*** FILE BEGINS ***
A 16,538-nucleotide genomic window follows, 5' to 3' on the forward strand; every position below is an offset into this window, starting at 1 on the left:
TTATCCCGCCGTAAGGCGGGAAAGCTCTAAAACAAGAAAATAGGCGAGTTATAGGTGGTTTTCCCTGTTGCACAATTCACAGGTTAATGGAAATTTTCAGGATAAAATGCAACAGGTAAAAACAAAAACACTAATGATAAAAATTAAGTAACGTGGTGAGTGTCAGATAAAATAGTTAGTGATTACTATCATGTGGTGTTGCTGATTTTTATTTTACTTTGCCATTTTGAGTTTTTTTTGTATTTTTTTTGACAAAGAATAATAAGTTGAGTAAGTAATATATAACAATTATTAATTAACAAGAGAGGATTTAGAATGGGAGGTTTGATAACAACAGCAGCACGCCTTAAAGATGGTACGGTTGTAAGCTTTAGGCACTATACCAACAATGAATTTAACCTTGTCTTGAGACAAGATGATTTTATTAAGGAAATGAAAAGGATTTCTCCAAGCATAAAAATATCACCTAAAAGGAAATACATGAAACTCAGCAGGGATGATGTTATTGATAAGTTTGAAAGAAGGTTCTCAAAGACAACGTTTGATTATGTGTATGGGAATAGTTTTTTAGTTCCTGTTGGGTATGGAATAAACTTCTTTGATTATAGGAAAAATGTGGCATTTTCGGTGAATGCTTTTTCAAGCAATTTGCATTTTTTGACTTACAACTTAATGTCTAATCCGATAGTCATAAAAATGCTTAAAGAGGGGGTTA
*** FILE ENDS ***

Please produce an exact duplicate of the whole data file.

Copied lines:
A 16,538-nucleotide genomic window follows, 5' to 3' on the forward strand; every position below is an offset into this window, starting at 1 on the left:
TTATCCCGCCGTAAGGCGGGAAAGCTCTAAAACAAGAAAATAGGCGAGTTATAGGTGGTTTTCCCTGTTGCACAATTCACAGGTTAATGGAAATTTTCAGGATAAAATGCAACAGGTAAAAACAAAAACACTAATGATAAAAATTAAGTAACGTGGTGAGTGTCAGATAAAATAGTTAGTGATTACTATCATGTGGTGTTGCTGATTTTTATTTTACTTTGCCATTTTGAGTTTTTTTTGTATTTTTTTTGACAAAGAATAATAAGTTGAGTAAGTAATATATAACAATTATTAATTAACAAGAGAGGATTTAGAATGGGAGGTTTGATAACAACAGCAGCACGCCTTAAAGATGGTACGGTTGTAAGCTTTAGGCACTATACCAACAATGAATTTAACCTTGTCTTGAGACAAGATGATTTTATTAAGGAAATGAAAAGGATTTCTCCAAGCATAAAAATATCACCTAAAAGGAAATACATGAAACTCAGCAGGGATGATGTTATTGATAAGTTTGAAAGAAGGTTCTCAAAGACAACGTTTGATTATGTGTATGGGAATAGTTTTTTAGTTCCTGTTGGGTATGGAATAAACTTCTTTGATTATAGGAAAAATGTGGCATTTTCGGTGAATGCTTTTTCAAGCAATTTGCATTTTTTGACTTACAACTTAATGTCTAATCCGATAGTCATAAAAATGCTTAAAGAGGGGGTTA